"Hit the Kill Switch. Where's that cliff? Olivia is going to be heartbroken."

I went down on my right side and spun in a 360, sliding over 30 feet. I didn't feel a thing except the motion of sliding. No pain, no cold, no fear.

When I stood up, I saw the 200 foot cliff only a few feet away. It had no barrier or guard rail.

Highway pulled up and we both strained to pick my bike up in the snow. After he pulled, I would hold it, then he would change his footing and pull a little further. Tatonka slid about in the slick, wet snow, but I was keeping her braced on each move. We worked as a well-oiled machine until she was upright. Huffing a puffing, we tried to think of what to do to get back down the hill.

Just then, a pickup truck pulled up with a young couple. Jared was kind and insistent that he could ride that motorcycle back to Pagosa Springs. Taryn moved over to the driver's seat and was ready to drive me back as we followed the guys back down. The snow was falling faster and everything was a whiteout. From the first snowflake to this moment was less than 10 minutes.

I gave Jared all the gear I had that he could fit into, but unfortunately he couldn't squeeze into the gloves. He hopped on that bike and rolled like a pro, with Steve behind him and the pickup carrying us ladies and Taryn's little boy. Taryn shared that she and Jared were just friends and she was home for a visit to Pagosa Springs.

"I'm just so glad we could help you. We were just taking my son for a ride to help him get to sleep. I'm so grateful we came along."

On the way down the hill, which seemed 10 times longer than coming up, I thought of my Dad and Kathy. Everything was so stressful and confusing, nothing made sense.

When we got back into Pagosa Springs and checked into the Hillside Inn, the first thing I did was call my daughter Olivia. I wanted to hear her sweet voice and reassure her that I was fine. She took it in stride, glad I was fine, seemingly not grasping how really close she came to losing me.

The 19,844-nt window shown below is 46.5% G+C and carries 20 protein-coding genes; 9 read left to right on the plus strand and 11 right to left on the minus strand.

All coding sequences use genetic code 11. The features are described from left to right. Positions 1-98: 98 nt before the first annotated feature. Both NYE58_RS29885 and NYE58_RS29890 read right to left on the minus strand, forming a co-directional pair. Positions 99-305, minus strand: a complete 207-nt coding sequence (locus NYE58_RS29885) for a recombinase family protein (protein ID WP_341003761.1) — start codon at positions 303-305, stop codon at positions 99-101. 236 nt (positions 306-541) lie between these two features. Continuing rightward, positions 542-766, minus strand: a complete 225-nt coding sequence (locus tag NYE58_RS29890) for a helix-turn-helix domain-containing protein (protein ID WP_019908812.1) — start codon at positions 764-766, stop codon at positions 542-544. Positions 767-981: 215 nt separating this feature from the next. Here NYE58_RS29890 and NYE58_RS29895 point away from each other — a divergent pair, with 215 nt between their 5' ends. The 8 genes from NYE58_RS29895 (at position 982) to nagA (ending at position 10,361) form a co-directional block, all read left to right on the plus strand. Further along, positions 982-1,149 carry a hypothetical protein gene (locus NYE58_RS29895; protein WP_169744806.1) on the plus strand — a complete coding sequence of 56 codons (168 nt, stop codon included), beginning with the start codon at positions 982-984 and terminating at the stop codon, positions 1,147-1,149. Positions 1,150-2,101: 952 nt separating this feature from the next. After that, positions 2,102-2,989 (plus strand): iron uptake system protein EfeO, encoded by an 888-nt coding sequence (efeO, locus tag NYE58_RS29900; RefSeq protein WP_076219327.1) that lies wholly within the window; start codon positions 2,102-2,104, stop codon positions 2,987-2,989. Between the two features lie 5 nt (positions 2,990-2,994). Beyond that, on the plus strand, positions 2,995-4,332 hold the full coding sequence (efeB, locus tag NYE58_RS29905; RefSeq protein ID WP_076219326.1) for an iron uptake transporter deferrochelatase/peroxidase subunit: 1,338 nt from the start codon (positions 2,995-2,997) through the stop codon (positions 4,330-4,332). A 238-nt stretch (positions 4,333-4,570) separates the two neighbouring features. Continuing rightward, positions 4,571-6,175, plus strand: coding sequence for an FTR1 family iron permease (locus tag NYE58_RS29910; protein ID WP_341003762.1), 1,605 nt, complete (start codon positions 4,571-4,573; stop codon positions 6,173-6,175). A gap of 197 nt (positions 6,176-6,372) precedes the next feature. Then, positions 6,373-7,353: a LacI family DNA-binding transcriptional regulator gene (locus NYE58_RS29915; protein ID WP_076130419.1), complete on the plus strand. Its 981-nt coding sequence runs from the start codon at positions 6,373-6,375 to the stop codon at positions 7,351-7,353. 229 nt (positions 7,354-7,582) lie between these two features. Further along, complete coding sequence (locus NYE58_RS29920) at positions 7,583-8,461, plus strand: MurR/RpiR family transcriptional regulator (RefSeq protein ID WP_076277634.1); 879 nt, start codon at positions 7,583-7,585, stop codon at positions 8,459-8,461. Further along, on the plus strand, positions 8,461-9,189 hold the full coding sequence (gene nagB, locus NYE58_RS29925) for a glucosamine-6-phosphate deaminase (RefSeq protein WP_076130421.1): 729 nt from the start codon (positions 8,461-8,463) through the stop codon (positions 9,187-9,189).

This morning I am sore, probably have pulled my right hamstring, but I'm filled with gratitude and a renewed sense of being. I believe my Daddy's spirit kept me from going over that cliff. I have no doubt he will make the clear what he wants me to know in the coming days.

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Friday, April 25, 2014

San Diego, CA to Farmington, NM, via Phoenix and Painted Desert

Motorcycling across the Southwest is spectacular in the springtime. People who've never spent much time in the desert don't realize the remarkable amount of color one can see on the arid landscape. My hubs Steve and I traveled from San Diego, CA, spent a few days in Phoenix, then rolled on to Farmington, NM, with a couple of stops along the way.

Day 1: San Diego to Phoenix
Rounding a turn near Inko-Pah on Interstate 8

Interstate 8 near the California-Arizona border, near Yuma

Near the Colorado River, along Interstate 8

Traveling between Yuma and Phoenix on Interstate 8